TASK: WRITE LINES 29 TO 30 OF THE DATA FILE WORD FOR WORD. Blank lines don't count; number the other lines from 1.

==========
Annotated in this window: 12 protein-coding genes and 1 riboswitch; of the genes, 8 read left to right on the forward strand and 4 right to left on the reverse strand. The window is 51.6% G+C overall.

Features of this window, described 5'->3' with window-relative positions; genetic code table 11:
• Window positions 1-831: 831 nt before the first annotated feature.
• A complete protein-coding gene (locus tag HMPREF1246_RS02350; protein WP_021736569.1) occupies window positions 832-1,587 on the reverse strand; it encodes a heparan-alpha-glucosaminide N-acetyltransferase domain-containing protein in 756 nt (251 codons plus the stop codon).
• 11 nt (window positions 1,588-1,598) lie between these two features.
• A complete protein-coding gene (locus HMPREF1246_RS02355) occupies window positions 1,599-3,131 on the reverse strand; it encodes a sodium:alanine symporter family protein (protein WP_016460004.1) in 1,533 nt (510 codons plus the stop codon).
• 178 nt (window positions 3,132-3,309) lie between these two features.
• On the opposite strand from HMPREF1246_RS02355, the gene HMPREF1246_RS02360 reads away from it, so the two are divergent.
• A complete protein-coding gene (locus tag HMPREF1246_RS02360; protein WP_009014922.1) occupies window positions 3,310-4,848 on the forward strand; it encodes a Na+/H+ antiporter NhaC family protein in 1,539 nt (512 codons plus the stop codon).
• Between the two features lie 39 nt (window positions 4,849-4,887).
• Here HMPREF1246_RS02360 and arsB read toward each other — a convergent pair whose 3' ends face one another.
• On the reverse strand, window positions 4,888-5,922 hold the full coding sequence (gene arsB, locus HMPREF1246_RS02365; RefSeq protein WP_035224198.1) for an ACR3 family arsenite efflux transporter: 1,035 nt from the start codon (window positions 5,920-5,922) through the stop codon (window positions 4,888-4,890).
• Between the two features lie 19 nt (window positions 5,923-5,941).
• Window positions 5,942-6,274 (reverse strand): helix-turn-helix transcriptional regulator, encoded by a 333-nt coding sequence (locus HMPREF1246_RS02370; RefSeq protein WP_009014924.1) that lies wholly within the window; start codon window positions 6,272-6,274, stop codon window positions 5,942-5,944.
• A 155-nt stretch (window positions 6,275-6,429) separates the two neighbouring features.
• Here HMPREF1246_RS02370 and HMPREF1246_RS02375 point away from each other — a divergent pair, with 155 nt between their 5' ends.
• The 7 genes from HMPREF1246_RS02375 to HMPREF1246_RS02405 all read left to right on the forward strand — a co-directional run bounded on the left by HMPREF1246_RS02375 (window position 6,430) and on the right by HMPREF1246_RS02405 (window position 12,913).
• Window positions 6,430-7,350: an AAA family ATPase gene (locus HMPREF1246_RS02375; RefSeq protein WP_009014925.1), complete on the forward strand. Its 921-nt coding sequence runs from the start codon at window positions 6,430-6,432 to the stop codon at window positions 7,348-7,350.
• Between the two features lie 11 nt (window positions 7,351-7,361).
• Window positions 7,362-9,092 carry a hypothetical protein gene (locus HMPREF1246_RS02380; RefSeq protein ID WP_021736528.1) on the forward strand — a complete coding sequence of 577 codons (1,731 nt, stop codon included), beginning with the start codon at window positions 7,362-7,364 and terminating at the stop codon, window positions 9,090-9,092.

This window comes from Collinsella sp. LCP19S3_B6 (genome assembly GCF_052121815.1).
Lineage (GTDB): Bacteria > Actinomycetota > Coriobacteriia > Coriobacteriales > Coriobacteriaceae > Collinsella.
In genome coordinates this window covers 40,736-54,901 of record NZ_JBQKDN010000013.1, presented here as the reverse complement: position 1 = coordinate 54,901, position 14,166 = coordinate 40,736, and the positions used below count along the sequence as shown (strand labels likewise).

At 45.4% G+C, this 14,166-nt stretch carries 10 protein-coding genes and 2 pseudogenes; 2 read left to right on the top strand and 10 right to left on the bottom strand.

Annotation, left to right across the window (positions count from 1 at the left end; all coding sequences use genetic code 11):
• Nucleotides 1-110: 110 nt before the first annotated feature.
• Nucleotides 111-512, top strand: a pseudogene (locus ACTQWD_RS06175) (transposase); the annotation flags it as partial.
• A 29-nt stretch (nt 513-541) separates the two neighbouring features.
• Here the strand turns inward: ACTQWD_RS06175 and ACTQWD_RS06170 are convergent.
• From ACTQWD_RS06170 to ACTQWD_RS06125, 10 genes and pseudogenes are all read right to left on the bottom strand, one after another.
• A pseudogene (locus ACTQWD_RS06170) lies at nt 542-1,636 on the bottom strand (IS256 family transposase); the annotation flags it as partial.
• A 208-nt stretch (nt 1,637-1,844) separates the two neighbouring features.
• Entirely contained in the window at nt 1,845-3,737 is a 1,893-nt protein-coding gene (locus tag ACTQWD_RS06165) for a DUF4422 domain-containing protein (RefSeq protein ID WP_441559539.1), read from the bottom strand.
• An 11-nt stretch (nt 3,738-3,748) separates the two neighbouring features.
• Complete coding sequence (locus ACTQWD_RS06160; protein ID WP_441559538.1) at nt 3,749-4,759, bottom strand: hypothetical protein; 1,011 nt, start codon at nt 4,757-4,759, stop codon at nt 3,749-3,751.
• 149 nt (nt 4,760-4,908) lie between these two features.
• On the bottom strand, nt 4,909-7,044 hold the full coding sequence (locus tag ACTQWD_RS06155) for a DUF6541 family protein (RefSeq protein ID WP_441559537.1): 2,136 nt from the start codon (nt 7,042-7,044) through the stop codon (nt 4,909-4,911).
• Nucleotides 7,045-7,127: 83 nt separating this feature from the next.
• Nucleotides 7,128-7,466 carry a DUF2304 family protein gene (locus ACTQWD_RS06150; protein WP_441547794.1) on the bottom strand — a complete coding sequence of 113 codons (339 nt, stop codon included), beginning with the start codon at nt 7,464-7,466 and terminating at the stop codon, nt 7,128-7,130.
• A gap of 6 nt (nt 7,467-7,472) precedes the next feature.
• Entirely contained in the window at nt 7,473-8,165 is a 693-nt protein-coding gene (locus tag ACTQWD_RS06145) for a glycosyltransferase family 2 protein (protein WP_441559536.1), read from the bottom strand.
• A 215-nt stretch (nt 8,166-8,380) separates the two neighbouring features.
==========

• Here the strand turns inward: ACTQWD_RS06175 and ACTQWD_RS06170 are convergent.
• From ACTQWD_RS06170 to ACTQWD_RS06125, 10 genes and pseudogenes are all read right to left on the bottom strand, one after another.